I flew the Hawk for about a thousand hours in the Ga Guard. If someone will loan me a Spitfire I will compare notes. BTW she was the most responsive capable aircraft I ever flew.

  • William C.

    The USAF likes having their fast jets and they have more than enough trouble getting those. Unless they get money specifically for the purpose of said COIN aircraft (that doesn’t come from the rest of their budget), their officers are going to be rather pissed about it.

    The F-15, F-22, and F-35 all operate on established principles and technology too, and the A-10, F-15, and F-16 have all been providing close air support the past 8 years. The simple fact is that the USAF would rather take a multi-role fighter over a dedicated COIN focused aircraft. Like it or not, there is some solid reasoning behind that idea.

    Personally I believe the USAF should invest in some new attack aircraft, but the reason they don’t isn’t some insane USAF / defense industry conspiracy. Consider that the Navy doesn’t even have anything like the A-10. Stick to the facts rather than USAF-bashing conspiracy theories next time.

    • seeker6079

      Here’s the deal, William. I’ll stop USAF bashing when the AF cares more about tailoring its budget and its mission to, you know, the two wars that America is actually fighting, rather than being obsessed with fast movers. How ’bout that? Fair enough?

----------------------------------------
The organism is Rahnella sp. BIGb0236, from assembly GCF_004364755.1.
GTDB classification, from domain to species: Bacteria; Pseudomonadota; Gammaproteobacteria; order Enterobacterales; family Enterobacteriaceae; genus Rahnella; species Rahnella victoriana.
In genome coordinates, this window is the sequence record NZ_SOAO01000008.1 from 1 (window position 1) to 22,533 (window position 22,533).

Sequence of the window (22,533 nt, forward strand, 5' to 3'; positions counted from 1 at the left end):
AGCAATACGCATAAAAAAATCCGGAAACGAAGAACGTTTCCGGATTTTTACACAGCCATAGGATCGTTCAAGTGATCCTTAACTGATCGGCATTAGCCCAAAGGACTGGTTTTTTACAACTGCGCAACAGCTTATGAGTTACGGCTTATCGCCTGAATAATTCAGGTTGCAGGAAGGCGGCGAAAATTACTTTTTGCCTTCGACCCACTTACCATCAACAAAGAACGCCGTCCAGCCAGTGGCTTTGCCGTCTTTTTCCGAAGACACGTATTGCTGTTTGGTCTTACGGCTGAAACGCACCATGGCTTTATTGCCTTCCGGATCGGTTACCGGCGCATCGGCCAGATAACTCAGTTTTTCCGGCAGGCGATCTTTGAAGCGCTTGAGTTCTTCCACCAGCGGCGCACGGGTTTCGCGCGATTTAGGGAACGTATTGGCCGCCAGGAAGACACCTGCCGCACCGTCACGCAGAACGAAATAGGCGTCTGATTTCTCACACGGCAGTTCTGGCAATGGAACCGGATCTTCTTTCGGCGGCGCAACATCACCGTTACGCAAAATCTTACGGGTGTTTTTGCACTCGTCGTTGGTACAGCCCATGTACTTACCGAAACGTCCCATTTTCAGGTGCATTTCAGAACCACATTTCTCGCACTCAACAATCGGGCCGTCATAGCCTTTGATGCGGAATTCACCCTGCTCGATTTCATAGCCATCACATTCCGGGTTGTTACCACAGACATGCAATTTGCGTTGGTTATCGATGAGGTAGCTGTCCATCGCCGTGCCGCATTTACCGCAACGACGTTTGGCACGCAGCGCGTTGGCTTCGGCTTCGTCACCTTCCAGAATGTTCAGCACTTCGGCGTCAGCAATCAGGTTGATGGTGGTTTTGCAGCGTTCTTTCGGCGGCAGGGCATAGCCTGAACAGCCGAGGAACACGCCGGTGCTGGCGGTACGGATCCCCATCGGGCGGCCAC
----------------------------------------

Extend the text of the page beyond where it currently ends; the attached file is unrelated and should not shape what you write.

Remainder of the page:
The problem with the USAF (what, “Usually Safe Above the Fighting”, right?) isn’t that it can retool its fast movers to do close air support. It’s that they consistently refuse to consider anything other than the fast movers, period. If it’s put forward then they kill it. I respect intellectual honesty and the bestarred boys in sky blue haven’t really shown that in a while. And please don’t have the moxie to put forward the A-10 as an example of the AF’s commitment. That wonderful piece of machinery has survived more USAF attempts on its life than a talib gunman.

      • William C.

        The USAF, like the Army, like the Marine Corp, and like the Navy must balance current requirements with their historical missions. It is challenging to all of the branches, but partially one almost entirely shaped by the Cold War.

        At the same time the USAF could use something like this, they need fast-movers as well and have damn good reasons for not wanting to lose control of the F-35 program like they did with the F-22. I say set aside the funds for a hundred or so COIN aircraft for use in Afghanistan, but don’t doom the USAF’s plans for the next several decades in the process.

        Regarding the A-10, at least some of the USAF thinks it’s useful enough to keep around these days judging from the A-10C upgrade in progress. I say build some more of those which can survive far more damage than something like the AT-6B could.

    • seeker6079

      Also, sorry, it doesn’t count as a “conspiracy” when it’s an established historical integration going back fifty years. Seriously, friend, if you’re going to try and award me the Order of the Tinfoil hat you might want to do it on a subject other than the military industrial complex and how it drives up both costs and legal graft and backscratching. I think that the “whoo! grassy knoll! whooooo!” card that you’re trying to wave at me got voided when President Eisenhower drew attention to its existence …. and since then, the problem has become worse.